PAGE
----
This is a review I’ve looked forward to for a while now. Half-Life is one of those types of games that doesn’t come along very often. It wasn’t an easy decision, but I decided to lump Half-Life and its many spin-offs together in one review. For this reason, the format of this review may differ a bit from some of the others.
Half-Life was a game originally released in 1998 by a then little-known company named Valve. The game received much hype in the months leading up to its release and for the most part lived up to the high expectations. The game was developed using a modified version of the original Quake engine and despite being released in the era of Quake II, Half-Life managed to hold its own in the ever growing arena of the FPS titles.
The game focuses on the story of a research scientist named Gordon Freeman. The game begins as Freeman is riding the employee tram into his workplace. Arriving a bit late, Freeman dons his hazmat suit and prepares for another regular day at the Black Mesa Research Facility. We soon learn that Freeman is a scientist working with anomalous materials, and when what should be a semi-routine experiment goes awry, Gordon finds himself temporarily teleported into a strange alien environment. After passing out briefly, he wakes up back in lab only to find all hell breaking loose. It soon becomes obvious that there was more than meets the eye when it comes to the experiments conducted at his place of business. Alien entities are swarming the facility, equipment is malfunctioning and the sheer chaos has taken hold.
What begins as a plan to escape the facility, soon turns into a fight for survival as black-ops military show up and start slaughtering all survivors. You control Gordon Freeman in his quest to beat all odds against both alien forces and a hostile military. Together with other survivors, Gordon must fight for his life.
For the most part, the game plays very similar to most other FPS games of the era. There’s a wide variety of weapons to choose from, interactive environments, friendly NPCs, and puzzles to solve. However, unlike most other games Half-Life is more about survival than simply shooting your way through everything. Many of the big boss monsters in the game cannot be defeated with normal weapons, but instead are conquered using the environment in creative ways. NPCs are needed to unlock checkpoints or to help access certain areas. This was also one of the first FPS games I played that features full voice acting incorporated into the game itself. What really makes this game unique is the way the story unfolds. There are no cutscenes per se, everything is experienced through the eyes of the player. It is the level design and environment that really makes Half-Life stand above the competition.
Aside from the single player campaign, there is a Multiplayer option included in the game. But these days, “vanilla” Half-Life multiplayer is nearly non-existent. Instead, there’s a plethora of mods and other multiplayer spin off games that take most of the attention. More on this later.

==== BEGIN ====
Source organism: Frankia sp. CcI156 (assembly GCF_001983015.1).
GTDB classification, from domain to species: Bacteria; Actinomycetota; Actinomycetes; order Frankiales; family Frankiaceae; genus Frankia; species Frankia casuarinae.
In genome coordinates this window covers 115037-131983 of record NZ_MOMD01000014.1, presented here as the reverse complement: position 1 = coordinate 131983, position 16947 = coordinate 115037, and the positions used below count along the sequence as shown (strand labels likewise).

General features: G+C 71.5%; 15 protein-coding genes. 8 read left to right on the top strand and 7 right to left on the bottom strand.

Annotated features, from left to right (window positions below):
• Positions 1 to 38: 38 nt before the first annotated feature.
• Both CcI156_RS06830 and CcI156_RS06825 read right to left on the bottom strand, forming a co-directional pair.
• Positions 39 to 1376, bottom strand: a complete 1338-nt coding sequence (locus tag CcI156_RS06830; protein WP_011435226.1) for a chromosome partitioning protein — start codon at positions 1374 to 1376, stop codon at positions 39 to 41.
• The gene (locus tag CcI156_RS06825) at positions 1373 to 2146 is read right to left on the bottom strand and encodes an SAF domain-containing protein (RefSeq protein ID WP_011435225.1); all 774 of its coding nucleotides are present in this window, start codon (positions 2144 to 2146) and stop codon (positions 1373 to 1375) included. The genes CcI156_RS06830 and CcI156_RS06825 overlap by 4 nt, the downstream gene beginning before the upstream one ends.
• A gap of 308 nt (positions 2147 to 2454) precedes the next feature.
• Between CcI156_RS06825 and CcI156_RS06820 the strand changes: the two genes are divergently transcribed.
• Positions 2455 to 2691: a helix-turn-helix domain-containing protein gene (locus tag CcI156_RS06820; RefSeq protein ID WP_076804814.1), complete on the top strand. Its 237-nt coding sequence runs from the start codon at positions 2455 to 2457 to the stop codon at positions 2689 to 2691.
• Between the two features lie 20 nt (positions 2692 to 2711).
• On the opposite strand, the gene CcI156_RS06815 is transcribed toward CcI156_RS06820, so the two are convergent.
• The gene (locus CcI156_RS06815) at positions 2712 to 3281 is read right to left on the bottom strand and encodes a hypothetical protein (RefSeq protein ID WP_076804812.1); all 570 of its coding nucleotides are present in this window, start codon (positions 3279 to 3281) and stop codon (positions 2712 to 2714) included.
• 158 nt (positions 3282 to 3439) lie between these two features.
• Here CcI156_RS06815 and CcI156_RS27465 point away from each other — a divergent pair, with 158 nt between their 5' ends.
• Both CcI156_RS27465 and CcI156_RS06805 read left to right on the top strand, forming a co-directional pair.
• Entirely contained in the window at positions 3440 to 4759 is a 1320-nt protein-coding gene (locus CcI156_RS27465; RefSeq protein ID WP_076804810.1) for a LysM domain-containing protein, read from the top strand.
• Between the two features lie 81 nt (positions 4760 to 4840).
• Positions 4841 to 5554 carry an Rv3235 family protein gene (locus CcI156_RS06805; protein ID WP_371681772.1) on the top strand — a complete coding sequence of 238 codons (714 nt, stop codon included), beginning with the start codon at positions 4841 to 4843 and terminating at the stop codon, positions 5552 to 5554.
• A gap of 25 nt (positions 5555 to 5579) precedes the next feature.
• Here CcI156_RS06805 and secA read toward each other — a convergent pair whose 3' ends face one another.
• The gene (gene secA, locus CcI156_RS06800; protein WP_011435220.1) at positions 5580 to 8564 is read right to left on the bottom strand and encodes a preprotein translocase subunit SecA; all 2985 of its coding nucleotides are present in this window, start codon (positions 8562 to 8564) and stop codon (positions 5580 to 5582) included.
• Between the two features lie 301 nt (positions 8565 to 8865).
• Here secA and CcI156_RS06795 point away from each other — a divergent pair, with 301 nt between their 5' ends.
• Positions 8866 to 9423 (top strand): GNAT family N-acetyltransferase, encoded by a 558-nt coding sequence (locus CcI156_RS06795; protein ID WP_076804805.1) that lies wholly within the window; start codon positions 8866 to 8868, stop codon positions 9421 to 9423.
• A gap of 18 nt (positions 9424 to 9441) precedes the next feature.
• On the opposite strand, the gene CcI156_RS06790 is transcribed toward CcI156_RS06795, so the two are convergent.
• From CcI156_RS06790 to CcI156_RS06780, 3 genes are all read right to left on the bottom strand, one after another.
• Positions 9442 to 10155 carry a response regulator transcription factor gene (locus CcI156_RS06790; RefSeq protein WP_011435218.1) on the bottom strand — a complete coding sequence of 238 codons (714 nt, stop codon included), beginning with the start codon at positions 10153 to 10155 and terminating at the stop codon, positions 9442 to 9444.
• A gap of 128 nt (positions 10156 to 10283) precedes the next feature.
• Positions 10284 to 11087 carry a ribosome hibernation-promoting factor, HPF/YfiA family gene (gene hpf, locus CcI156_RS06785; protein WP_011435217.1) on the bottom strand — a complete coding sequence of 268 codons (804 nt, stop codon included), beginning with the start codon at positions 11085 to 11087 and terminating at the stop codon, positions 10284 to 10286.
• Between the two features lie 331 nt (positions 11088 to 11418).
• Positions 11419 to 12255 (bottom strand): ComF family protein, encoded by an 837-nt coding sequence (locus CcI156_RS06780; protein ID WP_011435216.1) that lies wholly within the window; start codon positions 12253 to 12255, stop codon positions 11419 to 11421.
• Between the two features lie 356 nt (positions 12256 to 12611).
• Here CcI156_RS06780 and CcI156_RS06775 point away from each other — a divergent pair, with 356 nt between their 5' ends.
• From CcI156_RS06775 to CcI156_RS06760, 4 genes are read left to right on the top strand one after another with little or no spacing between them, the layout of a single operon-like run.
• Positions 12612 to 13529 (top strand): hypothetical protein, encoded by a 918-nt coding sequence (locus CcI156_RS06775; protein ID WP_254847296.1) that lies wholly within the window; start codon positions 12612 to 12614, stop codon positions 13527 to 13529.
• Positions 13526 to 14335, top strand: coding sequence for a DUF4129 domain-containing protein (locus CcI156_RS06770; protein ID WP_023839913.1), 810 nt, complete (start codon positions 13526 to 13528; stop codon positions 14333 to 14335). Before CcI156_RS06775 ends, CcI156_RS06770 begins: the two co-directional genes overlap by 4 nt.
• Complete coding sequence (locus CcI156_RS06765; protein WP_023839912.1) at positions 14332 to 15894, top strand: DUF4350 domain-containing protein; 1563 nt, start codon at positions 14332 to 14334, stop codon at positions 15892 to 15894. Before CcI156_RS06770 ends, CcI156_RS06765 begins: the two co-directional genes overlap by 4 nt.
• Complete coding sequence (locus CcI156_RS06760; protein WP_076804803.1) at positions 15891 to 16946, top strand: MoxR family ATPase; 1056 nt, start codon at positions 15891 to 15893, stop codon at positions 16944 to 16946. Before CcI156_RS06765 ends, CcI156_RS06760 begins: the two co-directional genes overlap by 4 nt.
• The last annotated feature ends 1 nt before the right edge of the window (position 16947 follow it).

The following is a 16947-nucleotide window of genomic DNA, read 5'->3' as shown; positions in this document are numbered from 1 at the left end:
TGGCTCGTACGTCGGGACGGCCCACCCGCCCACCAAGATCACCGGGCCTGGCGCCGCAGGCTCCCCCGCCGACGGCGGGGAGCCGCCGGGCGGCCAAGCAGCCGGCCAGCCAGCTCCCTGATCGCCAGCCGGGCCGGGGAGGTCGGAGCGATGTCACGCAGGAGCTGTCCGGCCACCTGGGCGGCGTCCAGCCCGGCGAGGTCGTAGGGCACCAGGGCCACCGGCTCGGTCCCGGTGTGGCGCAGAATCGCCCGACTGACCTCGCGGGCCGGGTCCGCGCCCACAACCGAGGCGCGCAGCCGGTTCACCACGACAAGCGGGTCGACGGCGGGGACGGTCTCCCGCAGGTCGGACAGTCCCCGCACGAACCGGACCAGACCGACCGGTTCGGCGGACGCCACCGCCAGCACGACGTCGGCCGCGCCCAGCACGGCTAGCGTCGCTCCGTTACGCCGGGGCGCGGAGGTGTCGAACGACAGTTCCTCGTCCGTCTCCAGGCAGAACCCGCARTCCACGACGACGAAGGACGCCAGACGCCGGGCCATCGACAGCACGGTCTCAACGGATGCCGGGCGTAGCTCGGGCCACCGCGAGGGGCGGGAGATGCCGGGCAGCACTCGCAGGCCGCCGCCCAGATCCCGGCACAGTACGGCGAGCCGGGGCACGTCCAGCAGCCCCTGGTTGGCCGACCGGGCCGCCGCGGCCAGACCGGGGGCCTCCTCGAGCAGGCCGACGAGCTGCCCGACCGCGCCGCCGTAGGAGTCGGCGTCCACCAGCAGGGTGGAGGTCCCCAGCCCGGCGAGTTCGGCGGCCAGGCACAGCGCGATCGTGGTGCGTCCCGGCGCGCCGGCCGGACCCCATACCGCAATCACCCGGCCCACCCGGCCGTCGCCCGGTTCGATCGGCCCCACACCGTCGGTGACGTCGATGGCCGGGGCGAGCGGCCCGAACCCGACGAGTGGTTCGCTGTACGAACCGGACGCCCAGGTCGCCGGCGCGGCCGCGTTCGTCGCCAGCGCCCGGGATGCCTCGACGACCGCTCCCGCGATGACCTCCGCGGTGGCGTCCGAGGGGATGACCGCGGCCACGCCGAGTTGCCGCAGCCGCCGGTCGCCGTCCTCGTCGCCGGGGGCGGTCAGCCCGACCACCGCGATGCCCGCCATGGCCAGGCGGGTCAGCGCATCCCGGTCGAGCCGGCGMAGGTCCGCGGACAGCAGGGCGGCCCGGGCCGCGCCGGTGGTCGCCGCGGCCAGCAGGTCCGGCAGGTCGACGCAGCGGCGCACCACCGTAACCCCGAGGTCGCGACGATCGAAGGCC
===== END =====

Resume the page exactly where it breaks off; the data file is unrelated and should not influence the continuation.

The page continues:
The first expansion to Half-Life came with the release of Opposing Force. Instead of being a continuation of the original story, this chapter is seen through the eyes of a soldier tasked with “cleaning up the mess” that is Black Mesa. However, when his own team becomes attacked by Black-Ops, his mission shifts from following orders, to survival. The add-on brings a few new weapons as well as some multiplayer modes. But it really stands out as a single player scenario.
I never played this add-on during its original release, so I’m experiencing it for the first time with this review. I have to say, I really enjoyed it. I felt it was right up there with the main game in terms of quality. The “boot camp” tutorial alone is worth the purchase.
The second add-on is called Blue Shift. In this chapter, we experience the Black Mesa events through the eyes of one of the facility’s security personnel. Arguably the weakest of the expansions, this is the scenario that brought HD textures to the game. So for this feature alone, the pack was worth obtaining.
Like most other games of the time, Half-Life and its expansions were originally released on physical discs and were available at retail locations. These days, the games are available primarily through Valve’s digital content store known as Steam. Back in the day, I owned physical copies of Both Half-Life and Blue-Shift. Shortly after the release of Steam, I was able to convert these retail copies to my Steam library using the CD Key included with the game. By doing so, I was given all of the official expansions as well as several popular mods. Today, the whole suite of Half-Life games are available for a very affordable price.
Included in the Half-Life game suite are the following games or multiplayer mods:
Deathmatch Classic, Team Fortress Classic, Day of Defeat, Ricochet, and Counter-Strike.
Each of these titles started out as a mod for either Quake or Half-Life, but received enough support to be considered separate titles. Each is now available for individual purchase on Steam and still receive plenty of support and activity.